a malignant tumour which develops from glandular tissue. The vast majority of prostate cancers are adenocarcinomas. The rest are a variety of much rarer types. advanced prostate cancer: once prostate cancer has escaped from the prostate gland and spread elsewhere in the body, it is described as advanced. It can be treated using hormone therapy. Also see locally advanced prostate cancer and metastatic cancer.
A cancer of glandular tissue. A glandular tissue is a tissue made up of cells that secrete (make and give off) something. For example, an adenocarcinoma of the lung is a cancer of the glandular cells lining the airways that secrete mucus.
A more rare cancer affecting the cervix, but involving the columnar cells rather than the squamous cells. The columnar cells are the cells that are involved in glandular activity. Adenocarcinoma has a different type and rate of progression and is not so often picked up in Pap smears. Women who have regular Pap smears and who still develop cervical cancer are often affected by this type of cancer rather than squamous cell carcinoma.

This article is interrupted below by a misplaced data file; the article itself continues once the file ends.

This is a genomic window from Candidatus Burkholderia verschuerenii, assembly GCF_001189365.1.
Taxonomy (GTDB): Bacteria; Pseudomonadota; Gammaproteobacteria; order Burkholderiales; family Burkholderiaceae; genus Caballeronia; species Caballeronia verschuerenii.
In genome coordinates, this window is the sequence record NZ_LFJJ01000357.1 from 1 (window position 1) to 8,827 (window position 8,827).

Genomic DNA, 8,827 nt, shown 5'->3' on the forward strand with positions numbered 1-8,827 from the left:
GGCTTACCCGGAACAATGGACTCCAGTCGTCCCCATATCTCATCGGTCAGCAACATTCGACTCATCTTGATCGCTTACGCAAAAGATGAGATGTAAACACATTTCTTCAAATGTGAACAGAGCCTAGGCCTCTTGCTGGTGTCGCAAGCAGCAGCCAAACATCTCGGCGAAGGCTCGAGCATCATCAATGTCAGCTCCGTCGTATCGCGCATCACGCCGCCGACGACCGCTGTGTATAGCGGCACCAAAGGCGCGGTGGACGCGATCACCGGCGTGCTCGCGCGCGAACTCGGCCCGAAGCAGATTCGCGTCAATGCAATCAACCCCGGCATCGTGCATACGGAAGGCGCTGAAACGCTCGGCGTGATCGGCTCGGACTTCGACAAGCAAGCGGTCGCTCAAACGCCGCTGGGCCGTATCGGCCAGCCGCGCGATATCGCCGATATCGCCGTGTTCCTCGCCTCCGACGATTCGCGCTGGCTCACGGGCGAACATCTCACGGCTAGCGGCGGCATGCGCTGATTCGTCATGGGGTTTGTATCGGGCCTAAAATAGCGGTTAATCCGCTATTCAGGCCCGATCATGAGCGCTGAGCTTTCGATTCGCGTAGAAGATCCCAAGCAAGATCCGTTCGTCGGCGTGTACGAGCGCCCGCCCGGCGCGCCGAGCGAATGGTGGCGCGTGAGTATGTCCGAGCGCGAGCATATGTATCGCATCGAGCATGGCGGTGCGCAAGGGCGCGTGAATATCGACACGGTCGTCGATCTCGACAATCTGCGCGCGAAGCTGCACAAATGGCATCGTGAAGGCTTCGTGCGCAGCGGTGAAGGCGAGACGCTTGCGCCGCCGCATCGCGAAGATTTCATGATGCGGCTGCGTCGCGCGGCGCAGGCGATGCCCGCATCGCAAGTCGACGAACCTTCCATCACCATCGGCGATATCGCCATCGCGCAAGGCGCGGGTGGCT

Frequently of large size before the symptoms of blood in urine due to invasion of the renal vein, flank pain, a palpable mass, or distant metastasis following invasion. The tumors commonly have a yellow cut surface and appear well circumscribed, although showing microscopic infiltration of adjacent tissue.
Adenocarcinoma is a form of carcinoma that originates in glandular tissue. To be classified as adenocarcinoma, the cells do not necessarily need to be part of a gland, as long as they have secretory properties.